Racism in Supervision

Another context in which psychotherapists of color can experience discrimination is in supervision. An example of this can be found in an article by Beliard, Cunningham, Fontus, and Moye (2018). One of the psychotherapists, Porshia, who identified as a mixed Panamanian and African American woman, recounted a supervisory experience. In a session with her female White supervisor and White female colleague, they discussed growth and change. Porshia detailed a previous experience in which she was assigned to do therapy for a White family and the son called her a racial slur. Porshia explained how she was now better equipped to handle such a remark. In discussing this experience with her, the supervisor used the same word the client had used, the “n word,” in an attempt to relay the client’s language back to her. Porshia stated that in her younger years, she would have felt offended at the supervisor’s use of the word. Rather than listening and holding space for Porshia’s concerns, the supervisor became “visibly upset” (p. 20) and questioned whether Porshia was calling her racist. The conversation shifted from being about growth and the colleague became quiet and appeared uncomfortable. The supervisory relationship was never the same and then abruptly terminated a few months later. In response, Porshia sought out consultation from friends and mentors, all of whom were psychotherapists of color. She described being highly intentional in selecting the people she sought for feedback. She also relayed a profound process of self-reflection in which she clarified the questions that had emerged from the supervision session, such as how she was supposed to feel comfortable to open up in supervision again. After extensive consultation, she was able to answer the questions she had. She described her process as consulting with “my tribe, a community of individuals that are comfortable with topics like race and other social justice issues” (p. 20). She reported that they shared similar encounters and encouraged her to take time for herself. As a result, she felt less alone and was able to heal from the experience.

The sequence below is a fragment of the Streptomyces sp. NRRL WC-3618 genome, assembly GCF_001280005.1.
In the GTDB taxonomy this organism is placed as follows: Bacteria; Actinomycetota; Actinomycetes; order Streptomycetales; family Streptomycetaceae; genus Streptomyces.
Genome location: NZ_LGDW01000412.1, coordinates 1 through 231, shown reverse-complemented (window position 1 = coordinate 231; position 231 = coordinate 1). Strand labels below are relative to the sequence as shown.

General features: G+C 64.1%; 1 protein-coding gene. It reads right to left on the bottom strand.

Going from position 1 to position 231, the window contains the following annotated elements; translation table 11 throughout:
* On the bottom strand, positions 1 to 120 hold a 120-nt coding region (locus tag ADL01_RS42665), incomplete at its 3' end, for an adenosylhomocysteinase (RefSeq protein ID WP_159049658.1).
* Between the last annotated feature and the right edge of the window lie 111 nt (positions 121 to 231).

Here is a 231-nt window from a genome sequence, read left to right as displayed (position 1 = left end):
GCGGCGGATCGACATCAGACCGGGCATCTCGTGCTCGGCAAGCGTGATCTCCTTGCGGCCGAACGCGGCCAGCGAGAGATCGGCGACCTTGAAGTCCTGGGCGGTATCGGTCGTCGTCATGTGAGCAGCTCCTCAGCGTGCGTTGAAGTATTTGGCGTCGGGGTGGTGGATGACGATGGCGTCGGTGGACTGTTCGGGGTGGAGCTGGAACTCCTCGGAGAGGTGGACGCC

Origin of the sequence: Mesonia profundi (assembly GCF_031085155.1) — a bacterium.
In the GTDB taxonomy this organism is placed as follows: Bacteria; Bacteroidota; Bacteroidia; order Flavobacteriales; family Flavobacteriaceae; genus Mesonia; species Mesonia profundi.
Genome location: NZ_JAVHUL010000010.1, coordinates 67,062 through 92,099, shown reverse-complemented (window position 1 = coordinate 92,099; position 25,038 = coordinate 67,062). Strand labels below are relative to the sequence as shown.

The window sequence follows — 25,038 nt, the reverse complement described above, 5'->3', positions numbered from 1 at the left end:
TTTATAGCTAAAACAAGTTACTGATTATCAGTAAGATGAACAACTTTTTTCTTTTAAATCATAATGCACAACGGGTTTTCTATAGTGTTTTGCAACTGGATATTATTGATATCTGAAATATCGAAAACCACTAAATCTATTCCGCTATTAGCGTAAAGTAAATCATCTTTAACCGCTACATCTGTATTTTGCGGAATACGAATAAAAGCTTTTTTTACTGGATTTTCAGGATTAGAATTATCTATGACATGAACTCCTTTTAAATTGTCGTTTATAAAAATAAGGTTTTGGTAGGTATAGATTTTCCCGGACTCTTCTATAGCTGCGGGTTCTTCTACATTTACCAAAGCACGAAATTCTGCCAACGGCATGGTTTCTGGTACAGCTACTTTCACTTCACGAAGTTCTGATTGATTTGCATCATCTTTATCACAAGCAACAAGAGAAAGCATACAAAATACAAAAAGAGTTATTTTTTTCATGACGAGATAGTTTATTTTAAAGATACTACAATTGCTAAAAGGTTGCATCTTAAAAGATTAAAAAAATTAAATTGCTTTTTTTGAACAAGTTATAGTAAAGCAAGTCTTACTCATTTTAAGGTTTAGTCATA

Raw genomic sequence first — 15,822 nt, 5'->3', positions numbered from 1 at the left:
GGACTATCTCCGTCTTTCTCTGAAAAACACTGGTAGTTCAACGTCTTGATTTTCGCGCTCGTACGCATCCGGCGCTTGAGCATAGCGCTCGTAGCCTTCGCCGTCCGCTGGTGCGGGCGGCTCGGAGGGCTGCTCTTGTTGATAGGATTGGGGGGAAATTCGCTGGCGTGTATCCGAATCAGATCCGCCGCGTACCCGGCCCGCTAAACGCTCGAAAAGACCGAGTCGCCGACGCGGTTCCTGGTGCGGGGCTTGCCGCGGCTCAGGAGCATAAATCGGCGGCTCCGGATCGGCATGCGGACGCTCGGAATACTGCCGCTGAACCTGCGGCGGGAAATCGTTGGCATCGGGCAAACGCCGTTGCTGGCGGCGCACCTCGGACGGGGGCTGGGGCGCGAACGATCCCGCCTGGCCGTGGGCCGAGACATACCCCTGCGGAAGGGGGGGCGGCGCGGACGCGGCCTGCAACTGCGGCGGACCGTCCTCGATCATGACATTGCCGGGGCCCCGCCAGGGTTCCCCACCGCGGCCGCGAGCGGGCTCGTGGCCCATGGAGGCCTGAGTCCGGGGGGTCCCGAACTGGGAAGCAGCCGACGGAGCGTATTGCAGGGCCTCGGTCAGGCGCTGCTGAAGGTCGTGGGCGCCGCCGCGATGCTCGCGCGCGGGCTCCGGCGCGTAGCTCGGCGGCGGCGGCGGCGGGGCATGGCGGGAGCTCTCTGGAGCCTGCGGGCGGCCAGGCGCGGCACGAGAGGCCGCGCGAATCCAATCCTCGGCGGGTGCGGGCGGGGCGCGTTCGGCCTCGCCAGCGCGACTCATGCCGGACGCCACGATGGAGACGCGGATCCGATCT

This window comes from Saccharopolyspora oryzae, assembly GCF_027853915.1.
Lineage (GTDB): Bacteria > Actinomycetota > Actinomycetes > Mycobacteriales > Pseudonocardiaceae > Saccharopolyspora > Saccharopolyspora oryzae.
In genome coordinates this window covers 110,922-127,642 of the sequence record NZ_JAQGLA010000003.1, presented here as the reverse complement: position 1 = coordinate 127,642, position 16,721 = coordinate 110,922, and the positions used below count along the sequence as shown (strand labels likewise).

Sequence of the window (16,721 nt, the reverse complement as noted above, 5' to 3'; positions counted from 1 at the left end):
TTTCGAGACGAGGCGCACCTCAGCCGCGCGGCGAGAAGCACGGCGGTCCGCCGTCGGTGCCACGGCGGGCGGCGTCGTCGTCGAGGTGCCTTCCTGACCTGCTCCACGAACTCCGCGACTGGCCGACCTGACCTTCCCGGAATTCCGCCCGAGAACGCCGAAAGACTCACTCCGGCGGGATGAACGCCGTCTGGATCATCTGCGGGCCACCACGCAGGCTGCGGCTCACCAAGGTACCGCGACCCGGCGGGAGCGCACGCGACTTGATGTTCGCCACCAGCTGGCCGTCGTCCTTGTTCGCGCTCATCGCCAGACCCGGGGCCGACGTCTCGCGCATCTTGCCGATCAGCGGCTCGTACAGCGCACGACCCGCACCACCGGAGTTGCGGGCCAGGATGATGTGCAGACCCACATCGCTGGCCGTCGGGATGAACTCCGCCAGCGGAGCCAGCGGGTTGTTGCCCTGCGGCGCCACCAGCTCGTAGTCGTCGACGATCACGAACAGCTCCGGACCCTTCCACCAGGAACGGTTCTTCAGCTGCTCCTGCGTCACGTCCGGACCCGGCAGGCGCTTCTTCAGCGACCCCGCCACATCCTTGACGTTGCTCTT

Racism in Therapy

Racial issues can also occur in the therapeutic context. I can recall one such instance that happened to me. I identify as Iranian American but appear ethnically ambiguous to others. Sometimes I am read as Middle Eastern but other times people assume that I am Latina. I only discuss my background with my clients if it comes up so as not to take the focus away from the client. The client I was seeing at the time was in her early 20s and identified as Mexican American. She may have assumed that we were of the same background. In one of our final sessions, she explained that her brother was stationed in an Arab country as a soldier. She described her anger at the Middle East and how much she hated people from that region of the world. She reported believing that this region was a wasteland who had taken her brother away and she wished that all the people from there were dead. At the time, I did not feel confident enough in my therapeutic skills to address her biases and only processed her emotions the same way I would have with other emotions. I spoke of this experience in supervision but still felt unsettled. I ultimately decided to engage in self-reflection through journaling and meditation. I processed my emotions with my personal therapist. I wrote a letter that I would never send to my client explaining my feelings and detailing how much it had hurt to hear how she wanted to protect her family at the expense of mine. I spoke with my father about U.S. foreign policy and how it had impacted people from both my countries: Iran and the U.S. It took a great deal of time, but I was ultimately able to have empathy for her position. Looking back, I wish I had possessed the skills to acknowledge the differences between us more directly. Given our strong rapport, I think it could have led to a productive discussion that would have allowed her to let go of her anger and hostility, which would have improved her well-being.

Racism in Non-professional Contexts